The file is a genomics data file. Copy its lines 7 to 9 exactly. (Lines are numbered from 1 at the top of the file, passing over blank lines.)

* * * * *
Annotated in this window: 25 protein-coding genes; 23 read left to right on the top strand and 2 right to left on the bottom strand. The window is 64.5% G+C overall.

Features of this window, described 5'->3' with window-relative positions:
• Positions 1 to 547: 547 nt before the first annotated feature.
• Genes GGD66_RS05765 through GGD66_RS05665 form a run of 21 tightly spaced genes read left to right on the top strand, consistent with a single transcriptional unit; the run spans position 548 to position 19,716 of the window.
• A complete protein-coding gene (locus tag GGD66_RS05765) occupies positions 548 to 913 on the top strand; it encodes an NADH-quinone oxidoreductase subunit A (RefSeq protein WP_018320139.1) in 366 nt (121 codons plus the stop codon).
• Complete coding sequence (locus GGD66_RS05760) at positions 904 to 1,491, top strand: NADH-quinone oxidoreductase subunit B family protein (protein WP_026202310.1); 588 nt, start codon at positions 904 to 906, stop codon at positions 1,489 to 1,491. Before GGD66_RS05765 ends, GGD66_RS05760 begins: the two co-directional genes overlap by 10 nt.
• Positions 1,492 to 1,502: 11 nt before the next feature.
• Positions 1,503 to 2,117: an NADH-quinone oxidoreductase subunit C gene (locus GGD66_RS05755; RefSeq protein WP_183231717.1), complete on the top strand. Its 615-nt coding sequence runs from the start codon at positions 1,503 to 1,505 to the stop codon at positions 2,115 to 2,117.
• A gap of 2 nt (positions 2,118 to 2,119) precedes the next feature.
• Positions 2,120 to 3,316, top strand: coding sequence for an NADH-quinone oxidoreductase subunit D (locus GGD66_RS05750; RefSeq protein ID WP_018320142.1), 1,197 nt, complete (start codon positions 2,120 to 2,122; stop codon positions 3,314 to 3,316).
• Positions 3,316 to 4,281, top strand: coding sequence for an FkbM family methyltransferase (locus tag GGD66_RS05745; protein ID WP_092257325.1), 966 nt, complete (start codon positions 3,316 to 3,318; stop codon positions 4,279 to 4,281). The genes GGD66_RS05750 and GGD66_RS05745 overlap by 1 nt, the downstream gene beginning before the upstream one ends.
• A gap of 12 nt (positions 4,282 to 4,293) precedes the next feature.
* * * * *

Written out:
• Positions 1,492 to 1,502: 11 nt before the next feature.
• Positions 1,503 to 2,117: an NADH-quinone oxidoreductase subunit C gene (locus GGD66_RS05755; RefSeq protein WP_183231717.1), complete on the top strand. Its 615-nt coding sequence runs from the start codon at positions 1,503 to 1,505 to the stop codon at positions 2,115 to 2,117.
• A gap of 2 nt (positions 2,118 to 2,119) precedes the next feature.